These days, my focus is on the therapeutic aspects of dance and movement – particularly the intrinsic connection between mind and body – but previously I was a dance professional for many years and have training in a diversity of disciplines. Overall, I have 30+ years experience teaching social dance and creative movement. I believe dance should be inclusive and accessible to all and encourage people to find their own individual movement.
My first dance passion and training was in Ballroom Dancing. That passion remains to this day and I still offer lessons for couples and individuals who want to learn to dance. I enjoy coaching wedding couples for their first dance.
I have also been a Keep Fit teacher and Postural Stability Instructor, using dance and creative movement to strengthen muscles, promote balance and prevent falls, but also acknowledging that the benefits of dance go beyond the purely mechanical, lifting the spirits, creating connections, boosting confidence and reducing isolation. I still teach a couple of legacy dance exercise classes in the community.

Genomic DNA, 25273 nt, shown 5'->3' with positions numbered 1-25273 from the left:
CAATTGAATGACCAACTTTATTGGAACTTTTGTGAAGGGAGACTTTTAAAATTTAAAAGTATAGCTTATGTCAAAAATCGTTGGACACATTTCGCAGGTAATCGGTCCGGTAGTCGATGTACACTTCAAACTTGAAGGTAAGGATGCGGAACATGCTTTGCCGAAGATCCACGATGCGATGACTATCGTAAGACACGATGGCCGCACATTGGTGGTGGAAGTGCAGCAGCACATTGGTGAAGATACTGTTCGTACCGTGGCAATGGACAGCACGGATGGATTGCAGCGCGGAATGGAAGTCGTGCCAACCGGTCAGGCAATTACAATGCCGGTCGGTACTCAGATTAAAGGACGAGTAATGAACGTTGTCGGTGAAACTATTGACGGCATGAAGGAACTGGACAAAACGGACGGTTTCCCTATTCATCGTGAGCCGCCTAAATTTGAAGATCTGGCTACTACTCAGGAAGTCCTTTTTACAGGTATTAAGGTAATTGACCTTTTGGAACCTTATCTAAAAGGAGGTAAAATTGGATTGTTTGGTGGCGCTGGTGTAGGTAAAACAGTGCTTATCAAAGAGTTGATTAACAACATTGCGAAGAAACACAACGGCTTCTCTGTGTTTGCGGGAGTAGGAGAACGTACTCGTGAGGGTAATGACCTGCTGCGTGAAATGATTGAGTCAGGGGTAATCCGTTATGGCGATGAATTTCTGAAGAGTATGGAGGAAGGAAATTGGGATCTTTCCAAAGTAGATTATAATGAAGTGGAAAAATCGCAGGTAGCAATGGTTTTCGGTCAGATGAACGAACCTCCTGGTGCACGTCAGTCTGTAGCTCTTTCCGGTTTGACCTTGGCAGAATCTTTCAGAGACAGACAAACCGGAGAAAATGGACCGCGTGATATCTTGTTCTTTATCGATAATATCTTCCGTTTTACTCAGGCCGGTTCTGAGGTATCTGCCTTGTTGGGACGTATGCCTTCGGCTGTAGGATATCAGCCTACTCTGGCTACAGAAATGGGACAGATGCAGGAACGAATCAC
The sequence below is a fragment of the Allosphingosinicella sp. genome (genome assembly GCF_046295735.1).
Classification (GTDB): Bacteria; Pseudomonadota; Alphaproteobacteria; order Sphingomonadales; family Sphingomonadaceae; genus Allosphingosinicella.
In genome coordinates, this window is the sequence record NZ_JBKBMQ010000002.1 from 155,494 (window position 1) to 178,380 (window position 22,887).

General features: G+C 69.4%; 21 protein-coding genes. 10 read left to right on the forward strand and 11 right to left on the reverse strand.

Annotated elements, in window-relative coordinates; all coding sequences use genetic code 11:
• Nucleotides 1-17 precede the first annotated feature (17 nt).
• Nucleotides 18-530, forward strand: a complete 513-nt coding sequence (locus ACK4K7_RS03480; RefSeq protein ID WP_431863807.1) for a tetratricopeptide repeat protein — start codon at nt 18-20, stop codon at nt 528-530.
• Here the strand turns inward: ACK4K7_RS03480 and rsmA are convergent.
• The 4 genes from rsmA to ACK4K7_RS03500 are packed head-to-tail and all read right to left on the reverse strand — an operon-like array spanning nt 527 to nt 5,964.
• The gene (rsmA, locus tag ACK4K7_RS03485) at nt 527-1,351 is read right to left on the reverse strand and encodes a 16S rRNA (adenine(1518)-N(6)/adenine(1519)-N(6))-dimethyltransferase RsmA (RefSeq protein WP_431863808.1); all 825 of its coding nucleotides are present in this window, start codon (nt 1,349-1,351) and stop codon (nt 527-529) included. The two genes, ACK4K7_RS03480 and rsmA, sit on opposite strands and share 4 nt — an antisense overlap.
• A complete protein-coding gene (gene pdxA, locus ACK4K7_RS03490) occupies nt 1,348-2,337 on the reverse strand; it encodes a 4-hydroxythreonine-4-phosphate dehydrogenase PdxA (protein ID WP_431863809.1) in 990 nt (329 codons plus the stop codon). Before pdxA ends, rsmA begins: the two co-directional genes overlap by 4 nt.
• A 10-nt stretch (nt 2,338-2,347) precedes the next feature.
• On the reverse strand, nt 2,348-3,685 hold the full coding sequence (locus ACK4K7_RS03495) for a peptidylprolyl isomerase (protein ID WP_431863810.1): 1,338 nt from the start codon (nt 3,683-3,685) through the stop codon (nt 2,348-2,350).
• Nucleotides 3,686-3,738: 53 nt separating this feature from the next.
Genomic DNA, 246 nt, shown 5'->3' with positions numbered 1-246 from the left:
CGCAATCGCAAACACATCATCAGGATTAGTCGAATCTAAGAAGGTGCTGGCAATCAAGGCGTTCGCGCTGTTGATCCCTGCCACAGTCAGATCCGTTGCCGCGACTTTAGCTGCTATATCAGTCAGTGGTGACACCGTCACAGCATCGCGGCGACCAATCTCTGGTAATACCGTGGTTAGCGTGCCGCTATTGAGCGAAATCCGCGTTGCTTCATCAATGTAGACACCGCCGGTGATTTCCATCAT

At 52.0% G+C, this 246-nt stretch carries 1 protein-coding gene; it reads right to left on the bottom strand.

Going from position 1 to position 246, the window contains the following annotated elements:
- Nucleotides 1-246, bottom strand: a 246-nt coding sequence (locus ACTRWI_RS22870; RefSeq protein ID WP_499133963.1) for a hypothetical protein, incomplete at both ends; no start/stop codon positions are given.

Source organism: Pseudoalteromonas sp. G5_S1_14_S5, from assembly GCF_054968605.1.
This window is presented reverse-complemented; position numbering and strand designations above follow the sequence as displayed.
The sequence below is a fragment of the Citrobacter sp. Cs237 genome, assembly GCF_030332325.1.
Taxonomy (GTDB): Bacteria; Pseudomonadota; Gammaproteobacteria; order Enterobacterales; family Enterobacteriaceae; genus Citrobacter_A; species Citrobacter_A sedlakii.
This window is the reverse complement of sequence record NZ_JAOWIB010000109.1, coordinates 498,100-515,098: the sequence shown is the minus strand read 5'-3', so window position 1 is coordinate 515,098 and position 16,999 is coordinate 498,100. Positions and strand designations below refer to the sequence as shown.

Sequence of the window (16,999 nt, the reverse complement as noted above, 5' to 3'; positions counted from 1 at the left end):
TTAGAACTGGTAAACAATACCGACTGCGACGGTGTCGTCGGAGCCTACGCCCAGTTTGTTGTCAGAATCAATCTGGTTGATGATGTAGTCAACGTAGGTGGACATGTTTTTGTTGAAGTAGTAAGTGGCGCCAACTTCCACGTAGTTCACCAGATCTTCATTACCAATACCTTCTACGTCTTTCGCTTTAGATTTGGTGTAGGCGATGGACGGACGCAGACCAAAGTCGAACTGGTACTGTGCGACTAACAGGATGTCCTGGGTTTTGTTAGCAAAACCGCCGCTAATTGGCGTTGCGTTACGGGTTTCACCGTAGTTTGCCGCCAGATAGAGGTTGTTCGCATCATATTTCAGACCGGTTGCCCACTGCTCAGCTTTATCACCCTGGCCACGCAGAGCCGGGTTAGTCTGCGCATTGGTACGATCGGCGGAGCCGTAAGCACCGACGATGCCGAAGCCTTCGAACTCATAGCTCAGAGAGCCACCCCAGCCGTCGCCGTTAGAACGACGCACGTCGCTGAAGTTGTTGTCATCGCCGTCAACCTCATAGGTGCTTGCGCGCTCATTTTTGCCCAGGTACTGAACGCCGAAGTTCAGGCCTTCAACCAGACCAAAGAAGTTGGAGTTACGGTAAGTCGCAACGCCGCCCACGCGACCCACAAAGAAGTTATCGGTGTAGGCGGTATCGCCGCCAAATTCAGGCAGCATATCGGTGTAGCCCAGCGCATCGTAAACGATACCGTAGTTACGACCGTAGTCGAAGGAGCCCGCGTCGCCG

A natural development to my practice has been the inclusion of Tai Chi which also features the integration of mind and body, along with fluidity of movement; control of breathing; and mental concentration.
In my psychotherapy practice I have worked with Mid Cheshire Hospitals NHS Foundation Trust, Greater Manchester West Mental Health NHS Foundation Trust and Mersey Care NHS Trust as well as the Centre for Psychiatry, Wolfson Institute of Preventive Medicine at Queen Mary University, London.
My clients include people experiencing the affects of grief, depression, abuse, addiction and emotional difficulties, and those living with conditions such as Dementia, Autism, Schizophrenia and Bi-Polar Disorder. I also work with clients seeking personal growth self-exploration or self-understanding
The governing body for my profession is the Association for Dance Movement Psychotherapy (ADMP UK), which is a member of the Humanistic Integrative Psychotherapy college of the United Kingdom Council for Psychotherapy (UKCP).